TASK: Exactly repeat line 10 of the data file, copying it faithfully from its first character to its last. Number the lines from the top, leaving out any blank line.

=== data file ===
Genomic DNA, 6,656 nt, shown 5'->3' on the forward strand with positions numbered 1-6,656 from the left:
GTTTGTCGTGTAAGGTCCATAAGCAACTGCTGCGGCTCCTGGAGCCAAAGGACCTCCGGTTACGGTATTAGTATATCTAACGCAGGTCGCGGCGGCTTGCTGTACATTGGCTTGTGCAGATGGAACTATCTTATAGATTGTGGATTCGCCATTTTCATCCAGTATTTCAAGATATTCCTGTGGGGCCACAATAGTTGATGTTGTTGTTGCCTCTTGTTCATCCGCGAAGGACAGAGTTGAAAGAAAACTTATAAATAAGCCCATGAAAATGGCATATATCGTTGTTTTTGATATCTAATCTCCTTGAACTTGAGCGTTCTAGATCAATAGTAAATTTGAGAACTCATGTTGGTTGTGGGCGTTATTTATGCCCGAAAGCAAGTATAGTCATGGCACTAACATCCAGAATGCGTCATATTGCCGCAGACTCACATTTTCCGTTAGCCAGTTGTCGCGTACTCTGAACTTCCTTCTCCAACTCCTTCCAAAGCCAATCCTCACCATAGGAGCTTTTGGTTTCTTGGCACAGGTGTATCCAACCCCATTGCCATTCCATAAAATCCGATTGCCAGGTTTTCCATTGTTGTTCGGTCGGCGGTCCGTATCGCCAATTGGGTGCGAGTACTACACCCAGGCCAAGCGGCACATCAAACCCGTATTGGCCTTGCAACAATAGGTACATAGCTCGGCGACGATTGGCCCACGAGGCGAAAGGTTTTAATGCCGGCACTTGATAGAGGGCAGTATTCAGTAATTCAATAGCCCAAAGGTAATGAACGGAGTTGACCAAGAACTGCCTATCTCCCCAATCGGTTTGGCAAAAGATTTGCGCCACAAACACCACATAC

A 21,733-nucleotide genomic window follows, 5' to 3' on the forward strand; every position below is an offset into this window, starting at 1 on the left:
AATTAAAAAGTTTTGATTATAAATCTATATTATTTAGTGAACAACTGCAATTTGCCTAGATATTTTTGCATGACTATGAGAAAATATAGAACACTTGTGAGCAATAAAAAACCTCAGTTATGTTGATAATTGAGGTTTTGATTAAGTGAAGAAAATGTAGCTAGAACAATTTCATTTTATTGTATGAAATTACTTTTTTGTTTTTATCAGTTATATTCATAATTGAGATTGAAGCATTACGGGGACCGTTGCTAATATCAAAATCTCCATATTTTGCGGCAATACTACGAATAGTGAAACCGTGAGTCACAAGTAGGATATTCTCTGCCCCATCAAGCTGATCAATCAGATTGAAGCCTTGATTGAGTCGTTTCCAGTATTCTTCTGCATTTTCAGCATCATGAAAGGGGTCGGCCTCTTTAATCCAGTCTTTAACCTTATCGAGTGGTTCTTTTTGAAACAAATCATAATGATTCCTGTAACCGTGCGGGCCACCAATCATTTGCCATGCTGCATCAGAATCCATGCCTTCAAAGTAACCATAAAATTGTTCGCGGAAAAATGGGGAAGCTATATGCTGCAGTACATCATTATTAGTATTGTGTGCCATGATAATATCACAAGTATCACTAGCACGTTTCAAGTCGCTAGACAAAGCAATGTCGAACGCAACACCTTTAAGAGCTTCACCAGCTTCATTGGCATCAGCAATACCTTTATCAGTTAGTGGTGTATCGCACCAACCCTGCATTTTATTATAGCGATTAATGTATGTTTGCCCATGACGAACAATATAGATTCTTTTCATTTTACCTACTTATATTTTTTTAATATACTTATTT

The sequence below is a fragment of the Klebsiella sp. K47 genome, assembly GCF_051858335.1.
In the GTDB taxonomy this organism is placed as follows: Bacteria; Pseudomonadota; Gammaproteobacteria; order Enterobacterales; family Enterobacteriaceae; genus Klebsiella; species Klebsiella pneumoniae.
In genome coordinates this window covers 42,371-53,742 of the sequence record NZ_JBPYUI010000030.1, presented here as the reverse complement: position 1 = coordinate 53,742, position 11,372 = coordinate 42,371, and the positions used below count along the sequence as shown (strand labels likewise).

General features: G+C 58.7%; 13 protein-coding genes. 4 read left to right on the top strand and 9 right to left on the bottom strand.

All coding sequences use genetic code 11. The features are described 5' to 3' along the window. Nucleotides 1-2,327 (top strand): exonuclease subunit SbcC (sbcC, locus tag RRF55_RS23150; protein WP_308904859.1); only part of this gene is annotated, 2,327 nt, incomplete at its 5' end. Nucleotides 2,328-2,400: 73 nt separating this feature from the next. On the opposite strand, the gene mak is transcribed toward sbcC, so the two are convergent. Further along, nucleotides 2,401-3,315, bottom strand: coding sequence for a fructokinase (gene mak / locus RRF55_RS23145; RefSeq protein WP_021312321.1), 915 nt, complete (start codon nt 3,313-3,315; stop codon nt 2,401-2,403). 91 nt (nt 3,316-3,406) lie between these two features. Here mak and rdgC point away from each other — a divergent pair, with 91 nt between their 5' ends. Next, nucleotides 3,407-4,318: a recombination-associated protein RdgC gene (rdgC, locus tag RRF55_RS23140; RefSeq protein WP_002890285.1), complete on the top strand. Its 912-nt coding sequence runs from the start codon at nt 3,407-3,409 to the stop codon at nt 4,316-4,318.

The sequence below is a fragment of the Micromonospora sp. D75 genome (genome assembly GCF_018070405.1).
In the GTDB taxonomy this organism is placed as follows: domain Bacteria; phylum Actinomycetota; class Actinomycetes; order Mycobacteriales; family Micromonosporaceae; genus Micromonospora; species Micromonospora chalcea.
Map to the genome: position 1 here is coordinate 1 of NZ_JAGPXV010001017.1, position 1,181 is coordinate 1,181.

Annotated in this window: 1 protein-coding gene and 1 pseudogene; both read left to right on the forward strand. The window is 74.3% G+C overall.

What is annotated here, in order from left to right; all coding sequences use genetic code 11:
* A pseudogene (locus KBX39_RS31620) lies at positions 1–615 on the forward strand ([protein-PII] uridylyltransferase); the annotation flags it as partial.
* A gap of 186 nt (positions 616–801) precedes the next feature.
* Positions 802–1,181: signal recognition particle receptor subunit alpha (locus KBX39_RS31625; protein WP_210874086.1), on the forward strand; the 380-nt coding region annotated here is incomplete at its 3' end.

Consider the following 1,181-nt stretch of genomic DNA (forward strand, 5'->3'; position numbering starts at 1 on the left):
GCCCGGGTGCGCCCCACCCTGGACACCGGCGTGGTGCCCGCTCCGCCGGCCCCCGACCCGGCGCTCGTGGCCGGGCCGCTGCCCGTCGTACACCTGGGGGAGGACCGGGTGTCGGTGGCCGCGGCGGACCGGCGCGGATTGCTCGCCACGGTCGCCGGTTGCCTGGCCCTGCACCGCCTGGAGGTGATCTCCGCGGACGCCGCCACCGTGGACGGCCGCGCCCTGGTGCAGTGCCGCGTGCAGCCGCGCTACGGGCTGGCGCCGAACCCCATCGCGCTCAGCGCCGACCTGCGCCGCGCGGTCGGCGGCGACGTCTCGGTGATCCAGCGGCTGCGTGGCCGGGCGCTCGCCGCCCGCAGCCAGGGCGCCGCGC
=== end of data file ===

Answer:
The sequence below is a fragment of the Micromonospora sp. D75 genome (genome assembly GCF_018070405.1).